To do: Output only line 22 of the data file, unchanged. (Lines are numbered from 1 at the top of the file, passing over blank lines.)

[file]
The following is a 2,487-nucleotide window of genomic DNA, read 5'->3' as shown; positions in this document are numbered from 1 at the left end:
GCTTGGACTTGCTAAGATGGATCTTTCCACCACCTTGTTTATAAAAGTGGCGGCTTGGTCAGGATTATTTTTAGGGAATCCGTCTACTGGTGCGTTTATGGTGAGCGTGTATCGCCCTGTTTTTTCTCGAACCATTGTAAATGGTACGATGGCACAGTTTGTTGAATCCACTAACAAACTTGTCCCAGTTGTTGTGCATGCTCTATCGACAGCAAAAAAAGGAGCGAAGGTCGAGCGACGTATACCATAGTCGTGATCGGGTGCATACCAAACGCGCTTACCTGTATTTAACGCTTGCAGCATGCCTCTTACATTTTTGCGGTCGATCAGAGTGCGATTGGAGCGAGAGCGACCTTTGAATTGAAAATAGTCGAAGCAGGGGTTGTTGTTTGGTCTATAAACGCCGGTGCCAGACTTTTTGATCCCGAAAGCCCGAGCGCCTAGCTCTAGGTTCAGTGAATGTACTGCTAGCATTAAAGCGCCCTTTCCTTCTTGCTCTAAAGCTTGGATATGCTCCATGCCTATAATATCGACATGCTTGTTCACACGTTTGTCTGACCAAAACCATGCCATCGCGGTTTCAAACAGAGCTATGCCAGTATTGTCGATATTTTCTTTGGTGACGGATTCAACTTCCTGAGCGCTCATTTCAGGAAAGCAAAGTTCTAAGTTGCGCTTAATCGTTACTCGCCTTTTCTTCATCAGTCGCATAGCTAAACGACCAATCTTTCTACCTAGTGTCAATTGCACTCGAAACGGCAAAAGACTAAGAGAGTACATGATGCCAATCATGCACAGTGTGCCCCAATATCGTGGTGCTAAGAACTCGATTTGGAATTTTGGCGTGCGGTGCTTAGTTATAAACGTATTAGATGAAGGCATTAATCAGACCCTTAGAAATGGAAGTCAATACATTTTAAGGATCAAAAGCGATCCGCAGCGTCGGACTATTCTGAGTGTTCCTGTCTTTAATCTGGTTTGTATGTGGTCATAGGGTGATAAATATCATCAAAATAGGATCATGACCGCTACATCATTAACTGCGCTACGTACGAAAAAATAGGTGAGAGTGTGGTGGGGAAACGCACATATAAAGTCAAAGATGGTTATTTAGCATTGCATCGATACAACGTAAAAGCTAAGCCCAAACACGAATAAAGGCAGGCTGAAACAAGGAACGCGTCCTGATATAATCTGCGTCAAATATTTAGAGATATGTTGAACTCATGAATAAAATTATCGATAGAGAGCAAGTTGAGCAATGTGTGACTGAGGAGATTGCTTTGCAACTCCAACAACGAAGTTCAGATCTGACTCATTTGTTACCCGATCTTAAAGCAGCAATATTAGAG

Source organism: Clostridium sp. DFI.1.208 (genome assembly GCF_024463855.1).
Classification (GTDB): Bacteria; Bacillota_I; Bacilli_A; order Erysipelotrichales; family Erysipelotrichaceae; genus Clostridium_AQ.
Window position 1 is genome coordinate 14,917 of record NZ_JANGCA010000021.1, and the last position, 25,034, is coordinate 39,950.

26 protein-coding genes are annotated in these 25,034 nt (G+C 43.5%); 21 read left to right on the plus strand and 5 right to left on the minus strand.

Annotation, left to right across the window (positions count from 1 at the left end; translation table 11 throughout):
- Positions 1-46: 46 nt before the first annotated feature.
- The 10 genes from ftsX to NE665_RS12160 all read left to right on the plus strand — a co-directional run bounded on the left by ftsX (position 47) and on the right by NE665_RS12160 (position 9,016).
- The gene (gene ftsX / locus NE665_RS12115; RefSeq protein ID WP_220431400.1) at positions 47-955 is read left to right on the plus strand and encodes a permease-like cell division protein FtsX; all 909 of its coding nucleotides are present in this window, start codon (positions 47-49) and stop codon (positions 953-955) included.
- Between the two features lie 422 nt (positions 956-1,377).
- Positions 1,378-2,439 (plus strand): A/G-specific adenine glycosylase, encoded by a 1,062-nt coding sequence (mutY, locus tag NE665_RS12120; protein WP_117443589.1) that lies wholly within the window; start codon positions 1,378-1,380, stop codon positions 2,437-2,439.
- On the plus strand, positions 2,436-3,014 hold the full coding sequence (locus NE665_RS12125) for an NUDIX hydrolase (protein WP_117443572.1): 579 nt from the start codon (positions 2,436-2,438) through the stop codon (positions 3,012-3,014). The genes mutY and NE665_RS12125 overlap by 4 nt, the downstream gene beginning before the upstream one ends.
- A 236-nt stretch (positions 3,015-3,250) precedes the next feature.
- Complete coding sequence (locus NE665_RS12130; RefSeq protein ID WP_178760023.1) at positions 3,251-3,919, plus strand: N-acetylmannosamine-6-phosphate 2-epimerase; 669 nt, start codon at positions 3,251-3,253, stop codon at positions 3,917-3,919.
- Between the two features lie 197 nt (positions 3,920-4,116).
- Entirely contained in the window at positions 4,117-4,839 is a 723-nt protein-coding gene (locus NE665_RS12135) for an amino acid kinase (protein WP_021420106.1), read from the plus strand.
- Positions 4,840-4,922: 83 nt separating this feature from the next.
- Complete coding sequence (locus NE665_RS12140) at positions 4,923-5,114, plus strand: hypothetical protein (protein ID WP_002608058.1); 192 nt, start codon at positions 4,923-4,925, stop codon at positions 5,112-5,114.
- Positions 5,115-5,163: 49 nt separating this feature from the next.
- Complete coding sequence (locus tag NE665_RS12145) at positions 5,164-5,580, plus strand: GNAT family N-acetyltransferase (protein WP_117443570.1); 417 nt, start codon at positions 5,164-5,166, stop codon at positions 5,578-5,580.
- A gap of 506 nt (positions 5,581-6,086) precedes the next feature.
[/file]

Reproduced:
- A gap of 506 nt (positions 5,581-6,086) precedes the next feature.